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There has been growing interest in recent years in neurodiversity, which often refers to people with some form of autism spectrum disorder (‘ASD’ or ‘autism’ for short) or Asperger syndrome. It also covers other conditions such as ADHD (attention deficit hyperactivity disorder) and pathological demand avoidance, whereby the person’s brain functions in a different way from the dominant ‘normal’ societal standards. Someone with one of these conditions is described as ‘neurodivergent’. There is a spectrum: while people with such a condition have features in common, they will display behaviours to a differing degree.

Neurodiversity is sometimes used to cover aspects of mental health, such as depression, bipolar disorder or anxiety, but when accurately defined it refers to ’intrinsic and pervasive factors in an individual’s psyche, personality, and fundamental way of relating to the world’. Conditions of this nature bring strengths and do not need to be ‘cured’.

The business case for a neurodiverse workforce 

For years, discussions about diversity have been couched in terms of the benefits it brings to a business. When making decisions, organisations will seek to select the best option from among the choices available to them. An organisation that only has options suggested by people from the same background and with the same outlook will hear a far narrower range of alternatives than a diverse organisation with access to a broad range of viewpoints.

The same applies when it comes to neurodiversity: take autism, for example. As a neurodivergent condition, autism has been stigmatised by movies such as Rain Man, yet research suggests that it could actually be an evolutionary advantage. Some genes linked with the condition are shared by our ape ancestors, but many others are much more recent in evolutionary terms.

It’s not difficult to see how prehistoric communities with autistic individuals might be at a competitive advantage over their rivals. Many people with autism have exceptional memory skills and pattern-recognition whilst possesses heightened senses of sight, smell and taste. They are often highly resourceful and creative problem-solvers. These skills would have been vital for a community whose survival depended on the ability to avoid disease, track animals successfully and farm efficiently. The enhanced abilities of autistic individuals could have been the difference between life and death, and hence the ability to pass their genes on to the next generation.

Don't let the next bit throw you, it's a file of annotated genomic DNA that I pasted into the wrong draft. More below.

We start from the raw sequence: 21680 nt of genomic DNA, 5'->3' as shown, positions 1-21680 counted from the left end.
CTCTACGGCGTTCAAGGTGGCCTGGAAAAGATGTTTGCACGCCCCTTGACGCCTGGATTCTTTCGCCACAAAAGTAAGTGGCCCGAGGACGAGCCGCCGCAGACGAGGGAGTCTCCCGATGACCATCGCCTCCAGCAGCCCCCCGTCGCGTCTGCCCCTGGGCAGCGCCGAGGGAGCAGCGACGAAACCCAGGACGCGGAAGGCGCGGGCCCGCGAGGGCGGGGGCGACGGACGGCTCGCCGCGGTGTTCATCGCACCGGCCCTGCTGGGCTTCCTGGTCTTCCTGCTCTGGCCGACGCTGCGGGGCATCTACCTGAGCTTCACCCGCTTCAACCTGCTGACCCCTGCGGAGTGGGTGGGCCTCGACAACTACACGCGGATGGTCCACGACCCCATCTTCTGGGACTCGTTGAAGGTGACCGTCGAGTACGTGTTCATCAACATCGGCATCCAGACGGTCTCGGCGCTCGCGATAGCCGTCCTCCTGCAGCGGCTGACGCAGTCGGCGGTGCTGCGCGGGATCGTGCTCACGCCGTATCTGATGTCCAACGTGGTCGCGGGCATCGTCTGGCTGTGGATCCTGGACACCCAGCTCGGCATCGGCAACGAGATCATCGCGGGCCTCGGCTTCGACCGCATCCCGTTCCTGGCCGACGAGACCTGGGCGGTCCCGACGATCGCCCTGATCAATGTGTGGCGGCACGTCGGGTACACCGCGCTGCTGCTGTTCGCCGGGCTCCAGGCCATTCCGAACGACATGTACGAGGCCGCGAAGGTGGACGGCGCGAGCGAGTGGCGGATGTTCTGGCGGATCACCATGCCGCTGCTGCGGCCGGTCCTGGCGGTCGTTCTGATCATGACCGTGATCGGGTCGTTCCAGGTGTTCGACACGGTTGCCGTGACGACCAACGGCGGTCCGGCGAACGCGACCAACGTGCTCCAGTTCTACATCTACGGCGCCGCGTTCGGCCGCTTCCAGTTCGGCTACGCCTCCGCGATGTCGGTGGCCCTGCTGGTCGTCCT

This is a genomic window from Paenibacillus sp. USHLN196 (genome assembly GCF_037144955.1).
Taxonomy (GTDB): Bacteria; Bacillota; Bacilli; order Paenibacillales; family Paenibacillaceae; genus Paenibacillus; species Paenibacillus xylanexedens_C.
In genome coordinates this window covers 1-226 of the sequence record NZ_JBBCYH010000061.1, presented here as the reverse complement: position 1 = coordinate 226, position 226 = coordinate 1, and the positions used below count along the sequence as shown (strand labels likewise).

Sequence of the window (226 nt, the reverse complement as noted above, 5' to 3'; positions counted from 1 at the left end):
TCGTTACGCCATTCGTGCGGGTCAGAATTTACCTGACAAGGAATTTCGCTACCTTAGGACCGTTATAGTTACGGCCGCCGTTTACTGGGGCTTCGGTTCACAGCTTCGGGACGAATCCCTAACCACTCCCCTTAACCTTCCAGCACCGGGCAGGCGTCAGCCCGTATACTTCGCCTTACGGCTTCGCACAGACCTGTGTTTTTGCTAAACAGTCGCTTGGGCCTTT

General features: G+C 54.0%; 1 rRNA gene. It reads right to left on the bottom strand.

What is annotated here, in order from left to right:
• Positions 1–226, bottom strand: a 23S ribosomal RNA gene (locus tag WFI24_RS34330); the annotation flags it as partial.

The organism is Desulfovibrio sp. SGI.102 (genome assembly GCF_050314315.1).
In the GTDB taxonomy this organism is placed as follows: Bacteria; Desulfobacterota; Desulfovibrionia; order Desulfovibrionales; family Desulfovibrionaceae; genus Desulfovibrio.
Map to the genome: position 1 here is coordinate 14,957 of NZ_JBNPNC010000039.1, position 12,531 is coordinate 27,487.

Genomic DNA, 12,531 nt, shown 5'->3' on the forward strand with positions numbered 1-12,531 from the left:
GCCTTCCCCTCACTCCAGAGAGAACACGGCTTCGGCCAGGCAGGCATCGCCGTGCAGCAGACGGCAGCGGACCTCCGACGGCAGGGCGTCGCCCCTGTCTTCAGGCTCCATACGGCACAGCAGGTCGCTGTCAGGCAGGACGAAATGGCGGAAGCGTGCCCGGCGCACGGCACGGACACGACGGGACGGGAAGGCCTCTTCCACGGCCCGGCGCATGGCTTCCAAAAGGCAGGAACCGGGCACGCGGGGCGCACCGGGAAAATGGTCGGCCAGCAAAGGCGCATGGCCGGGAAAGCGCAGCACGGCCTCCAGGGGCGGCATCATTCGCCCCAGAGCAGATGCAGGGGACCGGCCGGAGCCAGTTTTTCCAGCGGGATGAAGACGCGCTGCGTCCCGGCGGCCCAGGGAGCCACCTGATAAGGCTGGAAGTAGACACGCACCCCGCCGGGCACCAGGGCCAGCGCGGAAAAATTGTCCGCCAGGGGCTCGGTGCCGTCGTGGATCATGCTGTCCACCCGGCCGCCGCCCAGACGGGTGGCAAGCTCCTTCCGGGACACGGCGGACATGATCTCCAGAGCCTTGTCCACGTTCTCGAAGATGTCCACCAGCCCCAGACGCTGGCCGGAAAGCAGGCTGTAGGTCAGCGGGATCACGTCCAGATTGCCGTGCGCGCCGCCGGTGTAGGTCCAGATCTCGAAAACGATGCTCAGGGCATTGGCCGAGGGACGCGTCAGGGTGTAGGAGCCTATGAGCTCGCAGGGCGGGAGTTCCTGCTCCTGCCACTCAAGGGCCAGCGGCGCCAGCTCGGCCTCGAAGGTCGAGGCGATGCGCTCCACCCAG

In the modern workplace, autistic people can provide an organisational advantage in similar ways. Many of them are highly focused, with exceptional specialist skills enabling them to thrive in a variety of roles: from salesperson to computer programmer, and journalist to statistician. Such skills can provide a competitive edge to help businesses succeed over their competitors.

ASD as a hidden ‘disability’ 

While neurodivergent individuals may be innovative thinkers with valuable talents, there are some important issues that should not be glossed over. In legal terms, conditions such as autism and Asperger’s often constitute a disability. Because they can have a ‘substantial’ and ‘long-term’ negative effect on day-to-day activities, they often fulfil the definition in the Equality Act. Employers need to bear this in mind, particularly on account of their duty to make reasonable adjustments to accommodate people with disabilities.

Yet ask someone affected by such a condition and they may say they not feel ‘disabled’. They are very often not ‘sufferers’ and not in need of sympathy. Their brains are not broken and they shouldn’t be regarded as ‘not normal’, merely different.